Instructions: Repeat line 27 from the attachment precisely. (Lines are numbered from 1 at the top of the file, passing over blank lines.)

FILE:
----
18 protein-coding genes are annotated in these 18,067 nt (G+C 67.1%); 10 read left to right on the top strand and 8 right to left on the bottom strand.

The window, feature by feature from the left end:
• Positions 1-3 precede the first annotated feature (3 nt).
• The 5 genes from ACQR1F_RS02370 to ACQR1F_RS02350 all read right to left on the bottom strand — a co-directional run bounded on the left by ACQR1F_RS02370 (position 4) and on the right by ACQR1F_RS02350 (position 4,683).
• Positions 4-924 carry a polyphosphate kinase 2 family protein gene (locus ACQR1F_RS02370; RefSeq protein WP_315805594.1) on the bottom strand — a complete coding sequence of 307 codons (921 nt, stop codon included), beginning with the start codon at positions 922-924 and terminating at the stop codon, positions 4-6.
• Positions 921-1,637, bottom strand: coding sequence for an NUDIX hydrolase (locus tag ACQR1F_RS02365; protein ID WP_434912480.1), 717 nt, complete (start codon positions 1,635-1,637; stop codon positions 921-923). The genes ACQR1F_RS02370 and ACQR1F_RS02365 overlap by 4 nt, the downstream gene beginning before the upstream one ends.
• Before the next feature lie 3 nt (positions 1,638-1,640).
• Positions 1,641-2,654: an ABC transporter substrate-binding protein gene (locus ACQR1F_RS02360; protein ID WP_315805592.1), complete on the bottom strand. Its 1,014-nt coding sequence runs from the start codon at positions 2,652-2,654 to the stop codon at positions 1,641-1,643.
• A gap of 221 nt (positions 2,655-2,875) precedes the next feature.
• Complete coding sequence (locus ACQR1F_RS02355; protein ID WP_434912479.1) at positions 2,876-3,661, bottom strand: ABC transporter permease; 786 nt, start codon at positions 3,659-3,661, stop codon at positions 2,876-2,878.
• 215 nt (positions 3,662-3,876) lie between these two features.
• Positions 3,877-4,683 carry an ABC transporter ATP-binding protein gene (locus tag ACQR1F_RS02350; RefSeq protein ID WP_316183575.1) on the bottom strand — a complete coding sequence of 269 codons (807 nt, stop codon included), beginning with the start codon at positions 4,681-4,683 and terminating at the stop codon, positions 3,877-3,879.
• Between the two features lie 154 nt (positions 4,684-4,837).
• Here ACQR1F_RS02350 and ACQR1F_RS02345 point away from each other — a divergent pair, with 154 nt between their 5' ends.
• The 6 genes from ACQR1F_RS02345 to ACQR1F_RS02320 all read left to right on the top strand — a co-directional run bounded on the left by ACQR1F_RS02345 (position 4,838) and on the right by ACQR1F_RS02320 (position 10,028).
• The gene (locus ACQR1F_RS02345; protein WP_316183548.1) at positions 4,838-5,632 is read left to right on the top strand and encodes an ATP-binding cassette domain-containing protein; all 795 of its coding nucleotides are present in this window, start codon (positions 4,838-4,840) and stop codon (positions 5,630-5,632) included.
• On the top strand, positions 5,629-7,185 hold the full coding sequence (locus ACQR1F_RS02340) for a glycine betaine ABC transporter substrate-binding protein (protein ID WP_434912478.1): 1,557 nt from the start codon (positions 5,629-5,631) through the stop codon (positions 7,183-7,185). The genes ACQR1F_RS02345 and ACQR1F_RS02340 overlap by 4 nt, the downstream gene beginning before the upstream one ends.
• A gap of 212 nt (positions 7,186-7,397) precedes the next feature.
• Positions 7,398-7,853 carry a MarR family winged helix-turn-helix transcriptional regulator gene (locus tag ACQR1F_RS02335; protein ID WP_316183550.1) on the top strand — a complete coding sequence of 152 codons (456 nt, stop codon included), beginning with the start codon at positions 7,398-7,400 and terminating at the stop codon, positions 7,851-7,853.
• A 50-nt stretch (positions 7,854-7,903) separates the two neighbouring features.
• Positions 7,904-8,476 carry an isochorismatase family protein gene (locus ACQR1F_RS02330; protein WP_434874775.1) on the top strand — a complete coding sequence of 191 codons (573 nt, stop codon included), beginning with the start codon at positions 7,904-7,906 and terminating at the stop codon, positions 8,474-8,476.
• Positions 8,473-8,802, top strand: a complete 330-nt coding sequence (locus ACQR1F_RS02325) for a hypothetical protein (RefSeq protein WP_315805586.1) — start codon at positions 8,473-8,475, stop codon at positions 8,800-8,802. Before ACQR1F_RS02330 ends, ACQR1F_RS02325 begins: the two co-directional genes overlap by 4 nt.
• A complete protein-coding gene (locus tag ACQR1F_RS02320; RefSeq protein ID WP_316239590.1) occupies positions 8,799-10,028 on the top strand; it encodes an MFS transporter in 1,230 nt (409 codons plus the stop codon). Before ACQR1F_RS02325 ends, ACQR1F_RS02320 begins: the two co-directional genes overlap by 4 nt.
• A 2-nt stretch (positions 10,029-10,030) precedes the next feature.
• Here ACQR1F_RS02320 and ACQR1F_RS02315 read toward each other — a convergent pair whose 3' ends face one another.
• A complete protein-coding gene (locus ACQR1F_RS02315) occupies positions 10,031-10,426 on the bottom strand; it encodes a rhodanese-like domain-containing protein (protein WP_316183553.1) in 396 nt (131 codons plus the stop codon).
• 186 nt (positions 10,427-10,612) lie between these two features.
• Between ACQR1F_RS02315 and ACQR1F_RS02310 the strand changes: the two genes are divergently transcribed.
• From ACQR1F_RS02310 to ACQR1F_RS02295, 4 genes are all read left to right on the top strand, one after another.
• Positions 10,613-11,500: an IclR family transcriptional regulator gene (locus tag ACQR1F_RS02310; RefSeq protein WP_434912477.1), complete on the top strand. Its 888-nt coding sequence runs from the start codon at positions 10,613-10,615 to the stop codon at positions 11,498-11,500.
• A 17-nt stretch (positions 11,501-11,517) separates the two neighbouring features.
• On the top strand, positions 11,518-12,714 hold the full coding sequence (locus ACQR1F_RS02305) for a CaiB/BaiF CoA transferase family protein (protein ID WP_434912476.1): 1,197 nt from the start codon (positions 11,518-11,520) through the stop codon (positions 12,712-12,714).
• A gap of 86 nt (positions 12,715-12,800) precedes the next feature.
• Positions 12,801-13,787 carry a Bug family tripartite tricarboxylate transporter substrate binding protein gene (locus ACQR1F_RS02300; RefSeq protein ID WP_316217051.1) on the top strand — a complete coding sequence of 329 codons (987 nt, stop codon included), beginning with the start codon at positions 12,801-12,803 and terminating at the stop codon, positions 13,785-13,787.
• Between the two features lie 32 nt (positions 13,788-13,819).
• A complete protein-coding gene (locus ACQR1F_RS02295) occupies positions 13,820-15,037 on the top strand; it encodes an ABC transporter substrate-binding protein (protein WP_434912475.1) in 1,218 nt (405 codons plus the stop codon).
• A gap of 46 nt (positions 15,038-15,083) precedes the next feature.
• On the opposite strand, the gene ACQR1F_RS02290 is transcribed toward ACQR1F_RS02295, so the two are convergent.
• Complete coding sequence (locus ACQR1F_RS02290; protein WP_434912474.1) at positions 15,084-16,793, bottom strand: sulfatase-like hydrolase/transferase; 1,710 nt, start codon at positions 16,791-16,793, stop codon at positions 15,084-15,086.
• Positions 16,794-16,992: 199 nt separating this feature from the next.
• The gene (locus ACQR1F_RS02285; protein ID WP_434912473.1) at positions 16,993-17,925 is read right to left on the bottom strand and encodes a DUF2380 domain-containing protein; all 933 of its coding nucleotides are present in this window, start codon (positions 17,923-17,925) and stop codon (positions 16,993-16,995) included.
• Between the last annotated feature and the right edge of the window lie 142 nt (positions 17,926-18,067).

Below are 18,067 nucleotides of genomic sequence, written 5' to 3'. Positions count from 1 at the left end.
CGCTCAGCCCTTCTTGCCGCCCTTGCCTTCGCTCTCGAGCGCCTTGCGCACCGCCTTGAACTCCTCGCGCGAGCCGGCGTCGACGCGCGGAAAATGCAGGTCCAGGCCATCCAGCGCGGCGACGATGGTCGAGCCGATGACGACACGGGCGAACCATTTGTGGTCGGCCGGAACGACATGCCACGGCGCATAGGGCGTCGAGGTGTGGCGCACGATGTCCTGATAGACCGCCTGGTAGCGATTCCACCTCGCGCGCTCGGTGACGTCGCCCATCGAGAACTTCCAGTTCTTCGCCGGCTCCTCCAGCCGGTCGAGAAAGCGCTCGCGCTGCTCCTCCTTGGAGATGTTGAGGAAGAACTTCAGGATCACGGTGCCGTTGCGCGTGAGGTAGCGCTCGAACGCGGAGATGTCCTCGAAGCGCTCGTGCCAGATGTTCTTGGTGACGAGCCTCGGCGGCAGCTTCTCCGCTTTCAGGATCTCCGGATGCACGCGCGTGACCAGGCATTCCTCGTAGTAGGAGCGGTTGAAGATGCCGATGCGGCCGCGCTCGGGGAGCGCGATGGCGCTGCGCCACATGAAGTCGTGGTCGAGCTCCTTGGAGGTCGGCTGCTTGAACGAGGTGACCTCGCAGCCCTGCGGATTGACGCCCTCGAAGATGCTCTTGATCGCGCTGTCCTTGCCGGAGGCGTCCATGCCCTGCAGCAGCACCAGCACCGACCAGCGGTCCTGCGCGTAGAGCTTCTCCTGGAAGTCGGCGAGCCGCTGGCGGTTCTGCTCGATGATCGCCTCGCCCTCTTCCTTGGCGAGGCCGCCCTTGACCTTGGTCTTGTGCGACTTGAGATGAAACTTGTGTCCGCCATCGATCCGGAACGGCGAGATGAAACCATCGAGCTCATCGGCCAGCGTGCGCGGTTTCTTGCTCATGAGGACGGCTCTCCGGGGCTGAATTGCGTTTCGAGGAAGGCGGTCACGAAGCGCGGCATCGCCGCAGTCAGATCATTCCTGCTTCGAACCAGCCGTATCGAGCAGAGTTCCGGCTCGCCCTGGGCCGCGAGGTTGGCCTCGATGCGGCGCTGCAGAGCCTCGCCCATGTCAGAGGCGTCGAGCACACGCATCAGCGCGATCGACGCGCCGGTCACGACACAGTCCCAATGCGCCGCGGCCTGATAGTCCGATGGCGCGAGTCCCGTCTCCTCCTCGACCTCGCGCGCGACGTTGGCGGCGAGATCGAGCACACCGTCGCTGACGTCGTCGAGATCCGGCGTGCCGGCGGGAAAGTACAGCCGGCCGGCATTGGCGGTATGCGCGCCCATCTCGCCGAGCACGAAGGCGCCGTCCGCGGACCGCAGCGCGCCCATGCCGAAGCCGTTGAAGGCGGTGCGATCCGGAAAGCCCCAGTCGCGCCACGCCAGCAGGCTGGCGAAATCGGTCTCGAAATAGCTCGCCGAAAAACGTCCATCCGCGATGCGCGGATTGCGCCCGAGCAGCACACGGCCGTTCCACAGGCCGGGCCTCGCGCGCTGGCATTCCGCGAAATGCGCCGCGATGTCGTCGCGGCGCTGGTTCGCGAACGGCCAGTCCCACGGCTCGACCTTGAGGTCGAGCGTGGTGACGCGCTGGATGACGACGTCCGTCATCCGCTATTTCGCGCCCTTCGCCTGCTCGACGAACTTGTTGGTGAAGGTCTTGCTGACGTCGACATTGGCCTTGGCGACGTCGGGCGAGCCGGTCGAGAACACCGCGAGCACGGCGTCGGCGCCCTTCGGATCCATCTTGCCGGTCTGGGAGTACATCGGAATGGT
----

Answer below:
• 186 nt (positions 10,427-10,612) lie between these two features.